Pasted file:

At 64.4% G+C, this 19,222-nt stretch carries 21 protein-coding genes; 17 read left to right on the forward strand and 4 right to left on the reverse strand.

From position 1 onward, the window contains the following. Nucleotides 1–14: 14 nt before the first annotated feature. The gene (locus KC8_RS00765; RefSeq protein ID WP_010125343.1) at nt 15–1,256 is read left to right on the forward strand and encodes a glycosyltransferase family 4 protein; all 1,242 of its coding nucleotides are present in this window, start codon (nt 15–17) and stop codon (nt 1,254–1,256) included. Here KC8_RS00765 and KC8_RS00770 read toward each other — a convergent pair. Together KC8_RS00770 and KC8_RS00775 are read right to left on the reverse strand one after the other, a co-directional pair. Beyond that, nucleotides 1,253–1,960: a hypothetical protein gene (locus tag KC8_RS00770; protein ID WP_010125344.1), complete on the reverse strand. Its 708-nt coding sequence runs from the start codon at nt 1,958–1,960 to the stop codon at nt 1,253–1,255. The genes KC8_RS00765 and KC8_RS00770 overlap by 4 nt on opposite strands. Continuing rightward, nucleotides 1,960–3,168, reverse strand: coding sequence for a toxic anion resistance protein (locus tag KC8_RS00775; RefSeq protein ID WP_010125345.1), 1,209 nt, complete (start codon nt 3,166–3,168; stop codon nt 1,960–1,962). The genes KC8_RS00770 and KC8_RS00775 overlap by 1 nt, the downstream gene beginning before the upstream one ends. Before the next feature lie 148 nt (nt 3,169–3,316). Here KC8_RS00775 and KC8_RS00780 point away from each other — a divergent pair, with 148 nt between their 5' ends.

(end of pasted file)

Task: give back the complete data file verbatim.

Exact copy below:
At 64.4% G+C, this 19,222-nt stretch carries 21 protein-coding genes; 17 read left to right on the forward strand and 4 right to left on the reverse strand.

From position 1 onward, the window contains the following. Nucleotides 1–14: 14 nt before the first annotated feature. The gene (locus KC8_RS00765; RefSeq protein ID WP_010125343.1) at nt 15–1,256 is read left to right on the forward strand and encodes a glycosyltransferase family 4 protein; all 1,242 of its coding nucleotides are present in this window, start codon (nt 15–17) and stop codon (nt 1,254–1,256) included. Here KC8_RS00765 and KC8_RS00770 read toward each other — a convergent pair. Together KC8_RS00770 and KC8_RS00775 are read right to left on the reverse strand one after the other, a co-directional pair. Beyond that, nucleotides 1,253–1,960: a hypothetical protein gene (locus tag KC8_RS00770; protein ID WP_010125344.1), complete on the reverse strand. Its 708-nt coding sequence runs from the start codon at nt 1,958–1,960 to the stop codon at nt 1,253–1,255. The genes KC8_RS00765 and KC8_RS00770 overlap by 4 nt on opposite strands. Continuing rightward, nucleotides 1,960–3,168, reverse strand: coding sequence for a toxic anion resistance protein (locus tag KC8_RS00775; RefSeq protein ID WP_010125345.1), 1,209 nt, complete (start codon nt 3,166–3,168; stop codon nt 1,960–1,962). The genes KC8_RS00770 and KC8_RS00775 overlap by 1 nt, the downstream gene beginning before the upstream one ends. Before the next feature lie 148 nt (nt 3,169–3,316). Here KC8_RS00775 and KC8_RS00780 point away from each other — a divergent pair, with 148 nt between their 5' ends.